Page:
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Madelyn Given on a zipline in Honduras. What fun!

Fun in Honduras

One day while traveling in Honduras, Patricio, my guide, asked me if I would like to go to a bird sanctuary for relocating birds back into the wild. We were staying in Copan and it was a short distance so we took a tut-tut. The way was up a steep hill on a narrow bumpy road. That little three-wheel mini transport hardly made it.

A toucan at a bird sanctuary in Honduras. Photo by Madelyn Given.

A toucan at a bird sanctuary in Honduras. Photo by Madelyn Given.

We were the only visitors and the director stopped his work and took us around, explaining that this was not a zoo and the sole purpose of the sanctuary is to relocate native birds and to educate locals about not keeping native birds as pets, especially the endangered macaws. The sanctuary began the long process of reintroducing a single pair into the wild a few years ago. Now there are 52 pairs in the area. The macaws that have been domesticated as pets unfortunately will not survive in the wilds as they have spent a lifetime depending on humans. Also to get a pair is very difficult because a male and female are alike in coloration and size and only though DNA can a pair be matched. There were owls, ducks, toucans, parakeets, and other native birds.

On the way to the bird sanctuary was a public zip line. I asked Patricio if he was up for some fun. We stopped and made arrangements. Once we were harnessed up with a pair of heavy gloves, we took off in a truck high up on a small mountain. There were 16 long lines going though the passes and down to the valley and over the trees. It was great fun, quiet, peaceful and magnificent scenery. At the end we caught a ride into town with the zip line crew as it was the end of their work day.

We went to a cocoa museum as this is the heart of where it is grown. Chocolate was the drink of Mayan nobles and royalty.  Their chocolate (ate at the end of the word means hot) was made with honey, chili, chocolate, and water. Ekchua was the Mayan god of chocolate.

I had chocolate, good coffee, and good food while traveling. I enjoyed typical dishes of beleada made with fried beans, chicken or beef, fried egg, avocado, cheese, and sour cream inside a folded tortilla. Casado was another typical dish made with fried beans rice and fried bananas with a fresh salad.

Early one morning, Patricio and I hiked on a trail through a rain forest part of a national park. Patricio brought his binoculars and we saw a number of birds. Three red-crested macaws, the national bird of Honduras, heard us coming and warned the forest animals with a loud continuous cry. Other birds were moving about including the blue crowned mommot, the national bird of El Salvador, woodpeckers, black birds, and small songbirds. Butterflies and frogs are colorful attractions when hiking. Monkeys are noisy and sound an alarm before you usually see them. Where ever we walked came across Mayan ruins protruding from the vegetation. The weather was hot and quite dry and there was no one around to disturb the natural setting but nature itself.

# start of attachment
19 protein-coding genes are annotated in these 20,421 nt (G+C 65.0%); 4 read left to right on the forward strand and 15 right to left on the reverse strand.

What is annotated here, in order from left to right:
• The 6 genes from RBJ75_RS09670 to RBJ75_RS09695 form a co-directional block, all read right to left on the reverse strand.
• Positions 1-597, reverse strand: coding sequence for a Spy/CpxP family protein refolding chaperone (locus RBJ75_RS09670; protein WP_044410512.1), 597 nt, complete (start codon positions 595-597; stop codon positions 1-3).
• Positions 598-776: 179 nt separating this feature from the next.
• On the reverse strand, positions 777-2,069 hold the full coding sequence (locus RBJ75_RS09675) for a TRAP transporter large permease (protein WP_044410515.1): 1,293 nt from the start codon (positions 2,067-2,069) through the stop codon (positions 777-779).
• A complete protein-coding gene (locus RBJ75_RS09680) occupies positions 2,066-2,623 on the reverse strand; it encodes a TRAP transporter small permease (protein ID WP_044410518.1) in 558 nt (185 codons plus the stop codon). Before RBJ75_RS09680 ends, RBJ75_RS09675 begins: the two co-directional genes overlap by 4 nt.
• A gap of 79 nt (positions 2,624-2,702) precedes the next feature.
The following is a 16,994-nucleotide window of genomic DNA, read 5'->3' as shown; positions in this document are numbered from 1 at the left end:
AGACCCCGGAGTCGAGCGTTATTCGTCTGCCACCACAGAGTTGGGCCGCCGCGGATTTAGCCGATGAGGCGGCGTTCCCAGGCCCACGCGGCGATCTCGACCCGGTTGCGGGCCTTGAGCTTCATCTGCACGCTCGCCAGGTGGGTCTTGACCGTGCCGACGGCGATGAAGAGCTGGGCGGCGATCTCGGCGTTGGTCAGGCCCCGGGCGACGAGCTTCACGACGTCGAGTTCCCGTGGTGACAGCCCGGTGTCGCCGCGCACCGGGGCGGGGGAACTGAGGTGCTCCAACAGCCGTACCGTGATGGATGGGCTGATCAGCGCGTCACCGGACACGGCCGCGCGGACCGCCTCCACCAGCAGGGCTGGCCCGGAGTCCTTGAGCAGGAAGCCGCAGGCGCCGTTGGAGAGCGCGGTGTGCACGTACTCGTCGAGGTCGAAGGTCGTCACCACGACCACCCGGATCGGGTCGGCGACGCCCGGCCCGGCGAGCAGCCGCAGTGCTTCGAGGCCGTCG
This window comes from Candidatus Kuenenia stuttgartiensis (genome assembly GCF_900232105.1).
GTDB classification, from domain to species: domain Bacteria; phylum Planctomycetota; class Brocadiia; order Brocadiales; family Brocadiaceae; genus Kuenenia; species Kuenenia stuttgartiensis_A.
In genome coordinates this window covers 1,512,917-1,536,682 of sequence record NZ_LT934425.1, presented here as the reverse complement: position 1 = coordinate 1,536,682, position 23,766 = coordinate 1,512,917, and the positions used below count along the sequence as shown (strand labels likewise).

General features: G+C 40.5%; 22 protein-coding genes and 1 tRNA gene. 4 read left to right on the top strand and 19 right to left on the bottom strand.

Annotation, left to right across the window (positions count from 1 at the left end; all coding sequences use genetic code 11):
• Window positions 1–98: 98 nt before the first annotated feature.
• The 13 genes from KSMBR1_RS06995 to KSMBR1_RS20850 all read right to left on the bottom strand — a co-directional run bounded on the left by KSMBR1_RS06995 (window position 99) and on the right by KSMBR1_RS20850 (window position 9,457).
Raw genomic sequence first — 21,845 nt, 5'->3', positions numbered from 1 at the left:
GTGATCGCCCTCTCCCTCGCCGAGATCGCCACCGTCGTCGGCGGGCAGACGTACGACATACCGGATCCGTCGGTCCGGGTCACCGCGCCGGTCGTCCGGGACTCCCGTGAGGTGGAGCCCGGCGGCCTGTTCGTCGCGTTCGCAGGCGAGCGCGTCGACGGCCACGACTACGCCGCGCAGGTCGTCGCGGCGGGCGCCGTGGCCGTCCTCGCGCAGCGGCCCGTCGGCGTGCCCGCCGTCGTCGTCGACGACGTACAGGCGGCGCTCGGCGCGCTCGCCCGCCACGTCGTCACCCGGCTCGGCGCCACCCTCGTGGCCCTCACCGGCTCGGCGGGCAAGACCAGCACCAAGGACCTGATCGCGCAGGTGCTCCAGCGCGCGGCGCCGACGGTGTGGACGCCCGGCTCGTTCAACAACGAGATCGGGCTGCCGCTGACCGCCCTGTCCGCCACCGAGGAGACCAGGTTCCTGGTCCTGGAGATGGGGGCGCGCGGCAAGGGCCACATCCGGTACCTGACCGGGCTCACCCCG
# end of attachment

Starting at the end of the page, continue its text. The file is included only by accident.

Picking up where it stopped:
After our walk in the rainforest we met up with an archeologist near Les Sepulture, a cemetery for nobility and craftsmen. The site is closed to the public but he offered to show us what was happening there if we took no pictures. Part of the area will be a new museum to be completed in the next five years. It is a major project to find and match pieces for entire buildings, sculptures, benches and carvings. We spent a long time there, even though we had a long drive planned for that day.

After only a few more miles, we made a stop at Welches coffee plantation. The owner, a barrister, made me a cappuccino frio. After a walk in the tropical rain forest, it was a grand treat. I went with the young owner, of many generations, here into the sorting rooms of a big building for processing the coffee beans. Coffee has such humble beginnings: hand picked up in the mountains, carried down in heavy sacks on the back of workers and dried on cement parking lots. The beans are picked red when just right, 15 days later more are picked from the same trees, and this goes on from September through March. Trees produce up to 15 years and then are destroyed and new trees are planted. It takes 15 beans for a cup of coffee. The traditional coffee is dried over three days: each day the beans are laid out of doors on the cement, bagged up each night, and brought in, and the process is repeated for three days. Then the beans are pealed and roasted in big roasting machines. Honey roasted beans are not washed of the little juice or peeled. Much of Welches coffee beans are sold to Starbucks.

Pulhapanzak Waterfall, Honduras. Photo by Madelyn Given.

Pulhapanzak Waterfall, Honduras. Photo by Madelyn Given.

We drove many miles for a short hike to Pulhapanzak, the largest waterfall in Honduras. There were locals here enjoying a natural swimming pool of the stream above the falls and people were enjoying a picnic on the grass beside the falls. It was very hot in this tropical area and walking up the steep path was a bit of an effort. In the town of Taculpan we passed a large fish processing plant. Tilapia is raised on fish farms near the falls.